Image: Ministry of Agriculture

Barbadian farmers have been cashing in on the many incentives available through the Ministry of Agriculture’s Agricultural Incentives Programme, with more than  $945,000 being paid out in rebates in the last financial year, and $885,000 disbursed so far for this financial year, which ends next March.

Government’s Agricultural Services Unit has processed and approved approximately 285 farmers’ claims since the start of this financial year in April, while officials gave the nod to some 403 in the previous year.

“The programme is getting better. We are getting more compliance from farmers. More people are coming in. I am not overly concerned with figures, but about farmers coming forward and accessing what they need,” observed Senior Agricultural Officer with that Unit, Dr. Dennis Blackman.

“In the last financial year, we received over 400 applicants, this (financial) year it looks as if we are going to get in that region. It makes us feel good to know that farmers are still responding quite well.  Of course, we are visiting them to ensure that they are bona fide farmers. We have also seen an increase in registrants. So, overall there has been growth in terms of incentive applications and farmer registration,” he noted.

Of the 20 grants and rebates available, the Ministry official noted that land cultivation and irrigation incentives were the ones most sought after by farmers. During the last financial year, a total of 160, or over a quarter of the applications received  were for land cultivation, while 85  were for  irrigation; with  over $50,000 and $174,000 being disbursed for these two categories respectively.

“Land cultivation is far and away the most popular rebate. Actually, it accounts for one of the oldest rebates since that one would have started in the 1960s and it still is the most popular one today,” he indicated.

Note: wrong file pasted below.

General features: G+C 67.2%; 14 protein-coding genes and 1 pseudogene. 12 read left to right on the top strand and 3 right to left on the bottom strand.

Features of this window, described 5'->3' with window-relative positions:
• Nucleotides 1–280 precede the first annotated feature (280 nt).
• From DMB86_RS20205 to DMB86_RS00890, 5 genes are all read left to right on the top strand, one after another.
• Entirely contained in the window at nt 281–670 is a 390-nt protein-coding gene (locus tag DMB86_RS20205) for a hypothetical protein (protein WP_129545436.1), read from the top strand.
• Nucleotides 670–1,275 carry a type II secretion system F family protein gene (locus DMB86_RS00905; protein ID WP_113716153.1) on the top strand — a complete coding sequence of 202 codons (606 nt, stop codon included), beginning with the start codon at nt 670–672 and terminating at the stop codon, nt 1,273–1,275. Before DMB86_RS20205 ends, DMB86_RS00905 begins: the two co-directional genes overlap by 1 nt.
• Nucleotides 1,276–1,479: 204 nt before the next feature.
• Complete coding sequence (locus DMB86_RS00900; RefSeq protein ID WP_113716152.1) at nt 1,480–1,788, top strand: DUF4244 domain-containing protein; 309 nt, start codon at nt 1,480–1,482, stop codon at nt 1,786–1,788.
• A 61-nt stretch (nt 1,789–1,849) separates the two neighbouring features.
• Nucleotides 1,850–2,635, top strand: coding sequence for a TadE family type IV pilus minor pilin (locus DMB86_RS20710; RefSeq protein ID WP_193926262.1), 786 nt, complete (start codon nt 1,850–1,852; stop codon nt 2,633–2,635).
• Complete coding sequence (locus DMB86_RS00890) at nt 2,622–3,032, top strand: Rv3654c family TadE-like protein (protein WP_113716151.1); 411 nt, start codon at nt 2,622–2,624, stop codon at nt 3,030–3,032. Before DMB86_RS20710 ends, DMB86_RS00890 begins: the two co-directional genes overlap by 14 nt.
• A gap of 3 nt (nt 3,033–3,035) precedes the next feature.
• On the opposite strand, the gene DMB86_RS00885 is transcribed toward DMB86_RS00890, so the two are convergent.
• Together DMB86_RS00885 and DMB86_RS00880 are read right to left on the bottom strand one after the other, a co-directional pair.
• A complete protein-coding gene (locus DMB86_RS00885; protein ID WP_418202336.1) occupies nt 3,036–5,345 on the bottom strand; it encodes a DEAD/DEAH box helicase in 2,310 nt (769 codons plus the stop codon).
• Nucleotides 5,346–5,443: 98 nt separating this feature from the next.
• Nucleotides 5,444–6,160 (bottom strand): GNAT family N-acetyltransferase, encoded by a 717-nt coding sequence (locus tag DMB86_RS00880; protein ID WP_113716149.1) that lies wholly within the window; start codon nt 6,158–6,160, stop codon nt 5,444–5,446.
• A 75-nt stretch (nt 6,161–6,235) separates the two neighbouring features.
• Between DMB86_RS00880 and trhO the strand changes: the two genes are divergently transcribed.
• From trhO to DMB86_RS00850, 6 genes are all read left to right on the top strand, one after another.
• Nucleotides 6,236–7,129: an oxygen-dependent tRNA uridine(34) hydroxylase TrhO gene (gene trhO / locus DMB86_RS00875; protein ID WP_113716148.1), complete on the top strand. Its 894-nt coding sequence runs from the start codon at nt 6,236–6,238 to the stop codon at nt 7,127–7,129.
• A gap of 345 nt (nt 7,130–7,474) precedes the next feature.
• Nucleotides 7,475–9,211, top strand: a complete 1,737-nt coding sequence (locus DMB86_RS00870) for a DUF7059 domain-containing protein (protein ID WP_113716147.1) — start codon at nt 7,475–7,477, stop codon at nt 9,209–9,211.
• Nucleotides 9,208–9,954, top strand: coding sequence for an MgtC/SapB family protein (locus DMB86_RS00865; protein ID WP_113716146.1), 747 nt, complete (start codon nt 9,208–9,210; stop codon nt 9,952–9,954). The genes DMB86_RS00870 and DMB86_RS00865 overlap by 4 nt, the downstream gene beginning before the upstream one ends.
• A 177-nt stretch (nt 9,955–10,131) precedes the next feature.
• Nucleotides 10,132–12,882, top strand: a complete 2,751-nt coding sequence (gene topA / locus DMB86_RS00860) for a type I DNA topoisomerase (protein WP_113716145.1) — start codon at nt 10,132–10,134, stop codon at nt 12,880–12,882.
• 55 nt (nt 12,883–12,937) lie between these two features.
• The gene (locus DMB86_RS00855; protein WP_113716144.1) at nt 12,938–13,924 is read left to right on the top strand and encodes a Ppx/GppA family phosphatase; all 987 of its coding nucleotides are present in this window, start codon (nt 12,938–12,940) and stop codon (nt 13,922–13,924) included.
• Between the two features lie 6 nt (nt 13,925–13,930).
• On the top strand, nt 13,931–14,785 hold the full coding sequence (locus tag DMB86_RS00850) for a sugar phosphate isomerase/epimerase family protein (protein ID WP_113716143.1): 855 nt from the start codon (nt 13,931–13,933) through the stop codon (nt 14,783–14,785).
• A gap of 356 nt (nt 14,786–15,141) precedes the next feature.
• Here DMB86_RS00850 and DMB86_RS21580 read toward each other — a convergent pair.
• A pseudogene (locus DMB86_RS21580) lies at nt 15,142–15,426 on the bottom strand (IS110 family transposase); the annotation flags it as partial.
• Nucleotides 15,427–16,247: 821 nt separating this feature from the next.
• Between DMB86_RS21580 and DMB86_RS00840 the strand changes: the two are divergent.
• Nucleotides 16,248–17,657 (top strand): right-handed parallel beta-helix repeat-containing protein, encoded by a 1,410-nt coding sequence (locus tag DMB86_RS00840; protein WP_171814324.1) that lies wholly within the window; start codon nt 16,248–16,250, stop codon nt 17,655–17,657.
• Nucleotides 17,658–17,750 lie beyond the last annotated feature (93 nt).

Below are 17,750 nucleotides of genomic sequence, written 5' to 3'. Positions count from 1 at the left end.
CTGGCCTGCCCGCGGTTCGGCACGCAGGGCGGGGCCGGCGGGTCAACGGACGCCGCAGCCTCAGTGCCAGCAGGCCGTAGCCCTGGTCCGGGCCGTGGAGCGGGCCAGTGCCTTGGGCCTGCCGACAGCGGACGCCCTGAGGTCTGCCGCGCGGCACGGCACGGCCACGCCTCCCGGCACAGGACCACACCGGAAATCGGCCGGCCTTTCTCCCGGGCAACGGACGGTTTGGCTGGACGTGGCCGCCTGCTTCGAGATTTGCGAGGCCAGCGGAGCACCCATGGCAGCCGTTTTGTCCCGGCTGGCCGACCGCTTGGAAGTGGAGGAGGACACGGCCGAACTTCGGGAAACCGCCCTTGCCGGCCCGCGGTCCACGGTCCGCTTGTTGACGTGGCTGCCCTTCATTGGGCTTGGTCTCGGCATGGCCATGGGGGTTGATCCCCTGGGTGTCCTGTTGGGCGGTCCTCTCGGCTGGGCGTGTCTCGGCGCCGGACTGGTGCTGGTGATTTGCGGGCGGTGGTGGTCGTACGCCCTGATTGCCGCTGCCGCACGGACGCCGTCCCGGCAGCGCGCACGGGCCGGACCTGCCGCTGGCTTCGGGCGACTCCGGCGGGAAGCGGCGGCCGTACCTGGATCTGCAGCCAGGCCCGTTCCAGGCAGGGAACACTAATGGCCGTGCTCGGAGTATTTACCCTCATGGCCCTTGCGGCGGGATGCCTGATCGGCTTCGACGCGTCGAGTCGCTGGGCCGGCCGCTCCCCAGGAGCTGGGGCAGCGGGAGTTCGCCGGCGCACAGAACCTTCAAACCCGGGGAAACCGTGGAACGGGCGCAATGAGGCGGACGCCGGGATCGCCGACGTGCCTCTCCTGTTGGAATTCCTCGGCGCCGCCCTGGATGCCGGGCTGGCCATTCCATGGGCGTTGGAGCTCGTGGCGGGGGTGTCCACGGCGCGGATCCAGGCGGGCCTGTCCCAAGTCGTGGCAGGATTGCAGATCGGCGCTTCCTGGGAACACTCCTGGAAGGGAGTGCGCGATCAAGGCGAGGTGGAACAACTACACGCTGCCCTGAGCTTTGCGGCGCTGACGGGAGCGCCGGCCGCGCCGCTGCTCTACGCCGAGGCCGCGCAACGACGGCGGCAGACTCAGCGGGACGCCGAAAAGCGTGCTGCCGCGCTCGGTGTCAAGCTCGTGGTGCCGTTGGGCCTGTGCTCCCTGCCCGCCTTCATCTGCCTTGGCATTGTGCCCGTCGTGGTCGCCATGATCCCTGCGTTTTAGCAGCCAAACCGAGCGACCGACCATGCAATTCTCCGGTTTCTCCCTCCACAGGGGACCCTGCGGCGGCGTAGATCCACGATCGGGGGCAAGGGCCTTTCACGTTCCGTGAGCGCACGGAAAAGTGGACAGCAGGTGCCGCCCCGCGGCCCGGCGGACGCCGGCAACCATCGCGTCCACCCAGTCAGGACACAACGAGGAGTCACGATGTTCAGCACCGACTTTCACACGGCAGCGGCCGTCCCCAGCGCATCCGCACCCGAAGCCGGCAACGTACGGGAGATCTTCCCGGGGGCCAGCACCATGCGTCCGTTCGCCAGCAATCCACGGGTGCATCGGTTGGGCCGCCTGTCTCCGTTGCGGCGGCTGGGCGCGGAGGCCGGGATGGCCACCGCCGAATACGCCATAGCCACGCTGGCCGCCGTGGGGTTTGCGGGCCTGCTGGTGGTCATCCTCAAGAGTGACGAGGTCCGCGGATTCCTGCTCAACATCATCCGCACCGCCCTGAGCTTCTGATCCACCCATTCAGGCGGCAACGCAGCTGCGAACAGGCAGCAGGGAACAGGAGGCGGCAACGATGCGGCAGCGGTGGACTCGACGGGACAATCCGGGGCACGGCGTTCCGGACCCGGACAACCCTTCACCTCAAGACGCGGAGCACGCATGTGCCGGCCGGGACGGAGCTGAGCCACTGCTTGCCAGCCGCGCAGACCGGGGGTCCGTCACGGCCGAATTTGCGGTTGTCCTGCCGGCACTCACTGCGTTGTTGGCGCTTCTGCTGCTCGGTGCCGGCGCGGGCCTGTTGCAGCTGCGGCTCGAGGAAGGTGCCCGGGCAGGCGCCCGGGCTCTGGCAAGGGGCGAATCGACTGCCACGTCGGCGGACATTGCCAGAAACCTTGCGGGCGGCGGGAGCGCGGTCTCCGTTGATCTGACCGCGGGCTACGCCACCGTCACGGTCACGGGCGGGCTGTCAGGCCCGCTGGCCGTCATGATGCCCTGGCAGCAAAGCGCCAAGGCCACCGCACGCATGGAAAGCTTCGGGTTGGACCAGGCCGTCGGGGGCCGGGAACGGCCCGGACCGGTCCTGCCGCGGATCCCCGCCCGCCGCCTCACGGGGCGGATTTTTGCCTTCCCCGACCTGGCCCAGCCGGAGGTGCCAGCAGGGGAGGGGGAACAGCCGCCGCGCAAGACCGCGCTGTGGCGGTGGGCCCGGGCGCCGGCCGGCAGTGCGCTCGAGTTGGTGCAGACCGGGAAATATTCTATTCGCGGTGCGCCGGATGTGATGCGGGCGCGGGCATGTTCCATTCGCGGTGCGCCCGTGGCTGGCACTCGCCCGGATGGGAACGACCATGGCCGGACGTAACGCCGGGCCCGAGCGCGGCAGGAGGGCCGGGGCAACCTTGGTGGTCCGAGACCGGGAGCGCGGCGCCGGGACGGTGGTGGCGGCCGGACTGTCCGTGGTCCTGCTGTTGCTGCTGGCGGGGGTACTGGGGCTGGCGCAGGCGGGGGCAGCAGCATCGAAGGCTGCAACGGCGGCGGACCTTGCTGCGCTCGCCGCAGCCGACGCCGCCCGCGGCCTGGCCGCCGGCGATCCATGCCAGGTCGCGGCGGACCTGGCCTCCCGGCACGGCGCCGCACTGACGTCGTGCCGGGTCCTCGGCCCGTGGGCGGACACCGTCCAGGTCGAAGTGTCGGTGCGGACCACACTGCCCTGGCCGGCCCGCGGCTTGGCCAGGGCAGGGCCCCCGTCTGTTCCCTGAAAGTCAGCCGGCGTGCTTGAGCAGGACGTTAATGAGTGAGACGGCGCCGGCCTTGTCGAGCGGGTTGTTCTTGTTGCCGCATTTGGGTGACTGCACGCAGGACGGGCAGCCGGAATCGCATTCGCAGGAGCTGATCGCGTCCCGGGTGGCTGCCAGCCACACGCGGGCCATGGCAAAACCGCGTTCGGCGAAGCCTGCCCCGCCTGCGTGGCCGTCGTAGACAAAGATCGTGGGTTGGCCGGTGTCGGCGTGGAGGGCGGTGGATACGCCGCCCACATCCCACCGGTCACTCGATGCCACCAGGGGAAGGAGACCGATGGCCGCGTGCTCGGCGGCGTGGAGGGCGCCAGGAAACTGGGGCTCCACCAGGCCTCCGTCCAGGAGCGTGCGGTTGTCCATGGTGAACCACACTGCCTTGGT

Rebates for spraying equipment, livestock, cotton and orchard development, and farm security were the next most popular categories in the last financial year.  Rebates for new crop technology, however, specifically with regard to the use of greenhouses and hydroponics amassed the largest payout of just over $365,000.

The second largest disbursement of over $170,000 was for irrigation services.
In addition to the popular rebates, Dr. Blackman said new incentives are often brought on stream to address specific situations. He stressed that farmers are also free to suggest to the ministry any incentives which they believe would be beneficial to them.

“Every year we look at the incentive package and we try to improve the overall scheme by offering those which are currently needed – as we did with the well-cleaning. We noticed, for example, that there was a rodent problem, and it is really costly for large operations like plantations to manage… so, that particular incentive was introduced,” Dr. Blackman explained.

“Not every incentive is developed by officers from the Ministry; persons in the community recommend incentives and sometime suggest adjustments. We look at them; if they make sense we will make the adjustment in the appropriate cases.”
In addition to rebates, for which farmers must submit verifiable receipts, the Agricultural  Services spokesman said  grants were also offered on an annual basis  in an attempt to promote interest in activities  “which the Ministry is trying to encourage”.